After we agreed on the size and shape, we started looking at what functions would go in the spaces, always keeping in mind the effect the sun or lack of it would have on the temperature and light of the space. There was give an take, going back and forth between the spaces and the size. I dearly wanted to stay below 2000 square feet, but I could not get all the spaces to fit on the first floor that needed to be there. In the end we accepted 2100 square feet and the kids got more space than they needed!
The main idea is to put more active rooms on the south side, where they will receive solar heat directly and daylighting. Then put less used or less active rooms on the north side. In some cases, cooler spaces may be desirable for the function – storage for example.
Other factors come into play, such as placing related functions, such as cooking and eating spaces adjacent to each other; zoning for noise; location of entrance, etc.
In our case, one of the biggest factors was the need for a first floor master bedroom suite. It was very difficult to have all the first floor spaces fit in a clean, slightly elongated rectangle. On the flip side, the resulting upstair space was more than we needed for two children’s bedrooms and bath.
Our solution was to have the kitchen, dining, and family room (see Active Area, in attached .pdfs) occupy 2/3 of the first floor, on the south side. All this space is drenched in sunlight during the winter. Plus, the whole ceiling and the back wall to our bedroom are insulated, minimizing heat loss to these spaces. I'll talk more about this when I discuss the full intent of the Active Area in a future blog.
On the North side of the first floor, we have a smaller bedroom “suite” than we wanted and it has an odd layout; but, it is on the first floor and it will meet our needs. This is an example of an adjustment necessary to have a 100% Solar Home – when your knees are getting old... Also, the laundry/guest bathroom is on the north side, but with access from the Active Area.
The children, on the other hand, have more space than they need (though not as much as they wanted) on the second floor. With the shed dormer, there is good southern exposure for their rooms and a parallel processing bathroom on the south side. And, there are the utility knee-wall, the kids’ closets and the storage room (we have no attic) on the north side under the sloped roof.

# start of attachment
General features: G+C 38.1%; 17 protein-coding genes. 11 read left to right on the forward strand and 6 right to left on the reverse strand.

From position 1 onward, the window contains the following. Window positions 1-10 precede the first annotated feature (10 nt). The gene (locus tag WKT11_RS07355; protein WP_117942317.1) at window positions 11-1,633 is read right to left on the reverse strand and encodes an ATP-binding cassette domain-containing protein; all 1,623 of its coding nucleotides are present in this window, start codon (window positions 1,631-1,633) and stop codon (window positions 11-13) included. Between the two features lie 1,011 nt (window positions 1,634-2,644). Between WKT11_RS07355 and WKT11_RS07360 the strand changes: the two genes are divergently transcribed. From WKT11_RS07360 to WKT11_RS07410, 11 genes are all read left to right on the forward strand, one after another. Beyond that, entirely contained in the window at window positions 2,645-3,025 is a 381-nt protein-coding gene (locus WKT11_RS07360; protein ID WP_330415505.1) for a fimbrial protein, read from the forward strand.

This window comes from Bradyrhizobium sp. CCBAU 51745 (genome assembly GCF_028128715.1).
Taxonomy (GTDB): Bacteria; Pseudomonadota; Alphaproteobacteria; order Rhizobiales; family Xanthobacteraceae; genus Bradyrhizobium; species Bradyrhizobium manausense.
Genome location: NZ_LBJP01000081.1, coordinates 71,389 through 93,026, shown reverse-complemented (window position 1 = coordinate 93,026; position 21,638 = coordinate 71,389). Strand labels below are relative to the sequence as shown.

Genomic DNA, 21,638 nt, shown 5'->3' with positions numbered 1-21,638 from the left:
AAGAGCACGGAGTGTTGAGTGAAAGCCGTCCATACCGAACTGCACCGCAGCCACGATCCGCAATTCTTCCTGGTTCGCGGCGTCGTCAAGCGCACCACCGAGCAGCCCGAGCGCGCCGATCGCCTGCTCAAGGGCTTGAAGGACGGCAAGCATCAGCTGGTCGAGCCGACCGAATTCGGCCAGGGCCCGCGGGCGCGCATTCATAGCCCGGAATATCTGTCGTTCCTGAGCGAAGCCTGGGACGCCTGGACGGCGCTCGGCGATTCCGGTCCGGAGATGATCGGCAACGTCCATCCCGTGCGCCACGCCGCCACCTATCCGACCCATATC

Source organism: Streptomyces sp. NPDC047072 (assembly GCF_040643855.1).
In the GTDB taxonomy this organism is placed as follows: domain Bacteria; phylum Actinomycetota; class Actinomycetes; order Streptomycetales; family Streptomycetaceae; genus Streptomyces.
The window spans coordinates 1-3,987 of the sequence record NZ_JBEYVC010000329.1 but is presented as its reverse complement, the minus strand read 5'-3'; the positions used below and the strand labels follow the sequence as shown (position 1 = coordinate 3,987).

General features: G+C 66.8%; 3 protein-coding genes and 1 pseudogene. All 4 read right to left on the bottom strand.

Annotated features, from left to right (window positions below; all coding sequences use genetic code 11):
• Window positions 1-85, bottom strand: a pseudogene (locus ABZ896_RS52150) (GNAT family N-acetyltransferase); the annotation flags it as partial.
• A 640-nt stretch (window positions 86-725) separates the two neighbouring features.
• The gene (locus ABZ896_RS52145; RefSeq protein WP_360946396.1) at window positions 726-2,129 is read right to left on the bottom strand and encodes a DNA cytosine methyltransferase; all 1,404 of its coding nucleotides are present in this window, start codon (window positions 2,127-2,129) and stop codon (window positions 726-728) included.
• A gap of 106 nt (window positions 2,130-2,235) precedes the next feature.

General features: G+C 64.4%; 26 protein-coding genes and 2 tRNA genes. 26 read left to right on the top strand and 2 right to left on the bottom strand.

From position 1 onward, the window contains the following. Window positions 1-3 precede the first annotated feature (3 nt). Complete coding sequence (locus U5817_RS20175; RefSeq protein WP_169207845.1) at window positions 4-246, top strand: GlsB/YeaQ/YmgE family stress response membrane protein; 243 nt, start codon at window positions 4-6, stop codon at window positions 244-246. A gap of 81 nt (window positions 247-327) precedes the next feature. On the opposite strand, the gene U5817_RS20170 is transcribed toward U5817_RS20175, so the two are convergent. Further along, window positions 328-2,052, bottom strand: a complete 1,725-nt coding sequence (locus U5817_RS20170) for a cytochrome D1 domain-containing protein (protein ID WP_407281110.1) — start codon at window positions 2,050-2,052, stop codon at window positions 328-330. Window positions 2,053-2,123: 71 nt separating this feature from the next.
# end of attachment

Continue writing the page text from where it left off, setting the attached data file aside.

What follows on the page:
I would have made their rooms smaller, but with a cape and full shed-dormer design this is pretty economical space and thermally efficient. Also, since we will not have an attic for storage, we needed the storage room and placed it in the center of the second floor, north side.
In the basement, there are only two fairly large south-facing windows. we have plenty of space for a future play room (kids’ cave, now that they are getting older) and a future office/guest room on the south side. On the north side, there is space for the “solar center” (utilities - water storage tanks, electric meters, inverter, service panels, wiring, etc.) and a storage area along the entire north wall.
Beneath the basement we have our “solar battery,” three feet of compacted sand and concrete (to be discussed in the future). Toward the bottom of the sand, one foot above the 6” of insulating blue board is a series of PEX tubes running serpentine, south to north. Solar heated water will run through these tubes. The serpentine pattern does not go under the north storage area. Because the tubes run south to north, the south side of the basement floor will be warmer and the north side (the storage area) will be cooler. Pete Skinner is designing the system and controls to best utilize the solar heated water throughout the heating season, which based on our current observations will be limited to December, January, February and March (more on this later, too).
Beyond the confines of the house, we located a root cellar under ground on the north side of the house, a solar greenhouse on the west end with full southern exposure, a screened porch on the west end, our “entrance” on the east end with access to the garage and backyard deck.
Every space was placed with the sun in mind. For example our TV (sorry Dave, but the flesh is weak), is on the west wall permitting afternoon football without solar intrusion! Our bedroom allows Judy to sleep in on the weekend, with no sun peeking in! And the deck is perfectly situated for the sunsets we love to watch. We also factored in summer breezes and winter winds. I’m sure we will find some details that will cause me to think about an even better design/layout, but after nearly three months here, everything seems to work very nicely.
Dan Gibson is the Reporter and Chief Coordinator of Our Energy Independence Community (http://www.OEIC.us). Previously he performed home energy audits for five years in NYSERDA’s Home Performance program and new home ratings in the New York ENERGY STAR Home program. He is currently building a 100% Solar Home - no, it's not finished yet. He can be reached at DanG@OEIC.us.